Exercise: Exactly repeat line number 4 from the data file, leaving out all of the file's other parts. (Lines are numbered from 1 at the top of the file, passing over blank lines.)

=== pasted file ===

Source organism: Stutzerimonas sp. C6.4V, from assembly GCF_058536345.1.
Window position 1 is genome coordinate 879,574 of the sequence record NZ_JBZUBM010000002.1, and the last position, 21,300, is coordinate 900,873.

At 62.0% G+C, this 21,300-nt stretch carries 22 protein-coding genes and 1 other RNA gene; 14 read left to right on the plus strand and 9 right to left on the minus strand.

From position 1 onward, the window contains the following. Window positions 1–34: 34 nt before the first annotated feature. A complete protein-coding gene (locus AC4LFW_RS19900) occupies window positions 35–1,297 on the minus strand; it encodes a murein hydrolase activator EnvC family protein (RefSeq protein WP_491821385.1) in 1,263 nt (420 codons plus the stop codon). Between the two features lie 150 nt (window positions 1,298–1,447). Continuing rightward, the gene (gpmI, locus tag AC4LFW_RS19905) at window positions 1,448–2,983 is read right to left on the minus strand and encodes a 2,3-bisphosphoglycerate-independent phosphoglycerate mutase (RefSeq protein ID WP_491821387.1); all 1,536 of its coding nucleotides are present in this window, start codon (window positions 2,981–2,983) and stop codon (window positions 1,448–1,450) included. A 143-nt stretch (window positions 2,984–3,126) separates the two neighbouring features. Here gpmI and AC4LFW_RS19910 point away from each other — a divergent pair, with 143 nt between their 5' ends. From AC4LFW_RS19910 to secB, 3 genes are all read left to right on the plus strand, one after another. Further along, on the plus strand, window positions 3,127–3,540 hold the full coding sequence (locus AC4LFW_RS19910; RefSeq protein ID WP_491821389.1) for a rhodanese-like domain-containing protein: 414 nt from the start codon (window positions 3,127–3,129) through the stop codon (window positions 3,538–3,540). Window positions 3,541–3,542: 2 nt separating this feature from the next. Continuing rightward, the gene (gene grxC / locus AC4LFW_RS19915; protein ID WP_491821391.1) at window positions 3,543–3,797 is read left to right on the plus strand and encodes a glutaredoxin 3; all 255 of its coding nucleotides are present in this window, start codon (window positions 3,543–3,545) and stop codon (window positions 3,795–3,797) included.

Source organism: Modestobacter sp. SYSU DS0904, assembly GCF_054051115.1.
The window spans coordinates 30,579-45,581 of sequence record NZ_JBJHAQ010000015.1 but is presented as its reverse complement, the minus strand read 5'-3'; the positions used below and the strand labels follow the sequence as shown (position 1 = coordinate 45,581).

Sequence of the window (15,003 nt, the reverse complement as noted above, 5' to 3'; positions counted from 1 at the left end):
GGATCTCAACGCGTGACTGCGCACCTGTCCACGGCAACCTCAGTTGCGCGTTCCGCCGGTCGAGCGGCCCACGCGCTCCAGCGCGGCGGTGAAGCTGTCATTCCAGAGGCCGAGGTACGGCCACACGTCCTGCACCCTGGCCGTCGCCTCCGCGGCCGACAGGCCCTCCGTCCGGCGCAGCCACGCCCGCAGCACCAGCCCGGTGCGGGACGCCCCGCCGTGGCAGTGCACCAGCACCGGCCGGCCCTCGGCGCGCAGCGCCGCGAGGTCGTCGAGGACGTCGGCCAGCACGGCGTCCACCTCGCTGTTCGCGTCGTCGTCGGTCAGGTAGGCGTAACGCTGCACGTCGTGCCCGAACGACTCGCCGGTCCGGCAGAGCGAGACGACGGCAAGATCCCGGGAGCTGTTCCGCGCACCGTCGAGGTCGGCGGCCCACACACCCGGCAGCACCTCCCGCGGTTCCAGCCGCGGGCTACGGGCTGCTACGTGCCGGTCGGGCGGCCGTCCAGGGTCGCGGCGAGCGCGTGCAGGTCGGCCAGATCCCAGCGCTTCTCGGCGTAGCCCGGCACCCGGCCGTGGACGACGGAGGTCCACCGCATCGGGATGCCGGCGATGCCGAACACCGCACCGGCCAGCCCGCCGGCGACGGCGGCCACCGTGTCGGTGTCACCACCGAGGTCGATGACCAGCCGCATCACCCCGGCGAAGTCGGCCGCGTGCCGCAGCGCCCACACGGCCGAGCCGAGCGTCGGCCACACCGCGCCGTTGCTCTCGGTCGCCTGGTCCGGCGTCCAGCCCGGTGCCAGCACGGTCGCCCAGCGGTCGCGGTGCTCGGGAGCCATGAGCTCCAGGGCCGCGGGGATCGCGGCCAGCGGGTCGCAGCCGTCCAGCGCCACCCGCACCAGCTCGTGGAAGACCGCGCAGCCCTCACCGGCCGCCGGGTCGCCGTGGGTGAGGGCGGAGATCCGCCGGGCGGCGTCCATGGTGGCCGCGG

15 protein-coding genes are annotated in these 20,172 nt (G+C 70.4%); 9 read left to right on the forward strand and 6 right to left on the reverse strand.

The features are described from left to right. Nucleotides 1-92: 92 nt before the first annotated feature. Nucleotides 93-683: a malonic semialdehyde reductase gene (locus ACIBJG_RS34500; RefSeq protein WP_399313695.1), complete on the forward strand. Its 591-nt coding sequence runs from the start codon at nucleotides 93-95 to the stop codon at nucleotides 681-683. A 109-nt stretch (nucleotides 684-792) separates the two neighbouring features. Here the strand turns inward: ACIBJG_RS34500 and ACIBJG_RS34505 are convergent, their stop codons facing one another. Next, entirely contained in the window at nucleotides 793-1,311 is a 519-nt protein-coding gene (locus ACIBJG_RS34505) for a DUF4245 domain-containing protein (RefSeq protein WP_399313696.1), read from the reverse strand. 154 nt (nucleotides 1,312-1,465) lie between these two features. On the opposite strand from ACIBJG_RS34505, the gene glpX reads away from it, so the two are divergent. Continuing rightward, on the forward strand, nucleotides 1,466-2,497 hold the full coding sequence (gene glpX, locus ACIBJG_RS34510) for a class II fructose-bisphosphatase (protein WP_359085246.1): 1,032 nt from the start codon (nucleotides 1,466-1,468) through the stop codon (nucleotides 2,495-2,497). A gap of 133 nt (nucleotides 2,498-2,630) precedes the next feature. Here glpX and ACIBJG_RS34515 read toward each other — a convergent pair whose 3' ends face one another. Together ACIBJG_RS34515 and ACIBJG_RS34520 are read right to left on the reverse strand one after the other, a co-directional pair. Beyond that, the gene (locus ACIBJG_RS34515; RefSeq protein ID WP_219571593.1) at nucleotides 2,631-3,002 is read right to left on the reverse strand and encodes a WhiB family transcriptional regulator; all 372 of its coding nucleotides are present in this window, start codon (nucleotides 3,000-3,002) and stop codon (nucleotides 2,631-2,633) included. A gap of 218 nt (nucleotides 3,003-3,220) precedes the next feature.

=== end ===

From position 1 onward, the window contains the following. Window positions 1–34: 34 nt before the first annotated feature. A complete protein-coding gene (locus AC4LFW_RS19900) occupies window positions 35–1,297 on the minus strand; it encodes a murein hydrolase activator EnvC family protein (RefSeq protein WP_491821385.1) in 1,263 nt (420 codons plus the stop codon). Between the two features lie 150 nt (window positions 1,298–1,447). Continuing rightward, the gene (gpmI, locus tag AC4LFW_RS19905) at window positions 1,448–2,983 is read right to left on the minus strand and encodes a 2,3-bisphosphoglycerate-independent phosphoglycerate mutase (RefSeq protein ID WP_491821387.1); all 1,536 of its coding nucleotides are present in this window, start codon (window positions 2,981–2,983) and stop codon (window positions 1,448–1,450) included. A 143-nt stretch (window positions 2,984–3,126) separates the two neighbouring features. Here gpmI and AC4LFW_RS19910 point away from each other — a divergent pair, with 143 nt between their 5' ends. From AC4LFW_RS19910 to secB, 3 genes are all read left to right on the plus strand, one after another. Further along, on the plus strand, window positions 3,127–3,540 hold the full coding sequence (locus AC4LFW_RS19910; RefSeq protein ID WP_491821389.1) for a rhodanese-like domain-containing protein: 414 nt from the start codon (window positions 3,127–3,129) through the stop codon (window positions 3,538–3,540). Window positions 3,541–3,542: 2 nt separating this feature from the next. Continuing rightward, the gene (gene grxC / locus AC4LFW_RS19915; protein ID WP_491821391.1) at window positions 3,543–3,797 is read left to right on the plus strand and encodes a glutaredoxin 3; all 255 of its coding nucleotides are present in this window, start codon (window positions 3,543–3,545) and stop codon (window positions 3,795–3,797) included.